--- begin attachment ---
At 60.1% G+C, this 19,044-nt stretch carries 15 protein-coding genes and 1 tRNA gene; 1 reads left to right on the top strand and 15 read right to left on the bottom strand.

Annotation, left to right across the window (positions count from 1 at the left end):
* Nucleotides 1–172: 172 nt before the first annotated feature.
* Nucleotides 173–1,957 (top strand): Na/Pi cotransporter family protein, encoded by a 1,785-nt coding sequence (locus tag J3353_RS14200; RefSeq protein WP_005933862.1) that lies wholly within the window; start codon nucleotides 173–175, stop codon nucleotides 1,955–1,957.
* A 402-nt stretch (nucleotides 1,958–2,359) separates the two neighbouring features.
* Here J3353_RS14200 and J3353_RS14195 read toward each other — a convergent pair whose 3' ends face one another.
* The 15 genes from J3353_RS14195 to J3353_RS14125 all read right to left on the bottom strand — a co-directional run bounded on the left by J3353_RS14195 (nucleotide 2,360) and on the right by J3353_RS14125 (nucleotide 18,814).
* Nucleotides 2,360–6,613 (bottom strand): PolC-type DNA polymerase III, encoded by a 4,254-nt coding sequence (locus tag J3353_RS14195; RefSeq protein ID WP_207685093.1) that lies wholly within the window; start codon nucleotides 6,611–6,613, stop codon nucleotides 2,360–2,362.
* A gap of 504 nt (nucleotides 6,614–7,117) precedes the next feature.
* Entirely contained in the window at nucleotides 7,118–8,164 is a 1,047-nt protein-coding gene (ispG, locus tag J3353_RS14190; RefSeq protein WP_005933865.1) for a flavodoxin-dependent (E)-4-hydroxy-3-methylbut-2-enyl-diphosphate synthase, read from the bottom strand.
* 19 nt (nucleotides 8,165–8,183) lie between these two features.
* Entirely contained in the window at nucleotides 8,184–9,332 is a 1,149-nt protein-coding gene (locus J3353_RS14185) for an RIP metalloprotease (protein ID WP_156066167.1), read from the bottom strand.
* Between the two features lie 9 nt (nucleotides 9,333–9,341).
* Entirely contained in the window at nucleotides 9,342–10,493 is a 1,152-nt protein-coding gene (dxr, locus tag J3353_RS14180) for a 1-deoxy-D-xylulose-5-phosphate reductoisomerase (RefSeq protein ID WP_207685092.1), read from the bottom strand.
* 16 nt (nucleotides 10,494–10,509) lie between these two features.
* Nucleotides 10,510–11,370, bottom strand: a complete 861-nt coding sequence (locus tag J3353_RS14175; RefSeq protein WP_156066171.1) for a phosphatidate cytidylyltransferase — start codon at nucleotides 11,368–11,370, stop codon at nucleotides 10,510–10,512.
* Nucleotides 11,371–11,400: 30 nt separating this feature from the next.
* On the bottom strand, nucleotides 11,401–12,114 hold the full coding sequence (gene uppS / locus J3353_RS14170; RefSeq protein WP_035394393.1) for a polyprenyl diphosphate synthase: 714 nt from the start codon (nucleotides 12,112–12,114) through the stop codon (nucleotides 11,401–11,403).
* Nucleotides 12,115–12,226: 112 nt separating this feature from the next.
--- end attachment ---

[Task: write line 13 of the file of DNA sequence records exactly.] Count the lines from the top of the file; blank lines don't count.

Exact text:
* Between the two features lie 9 nt (nucleotides 9,333–9,341).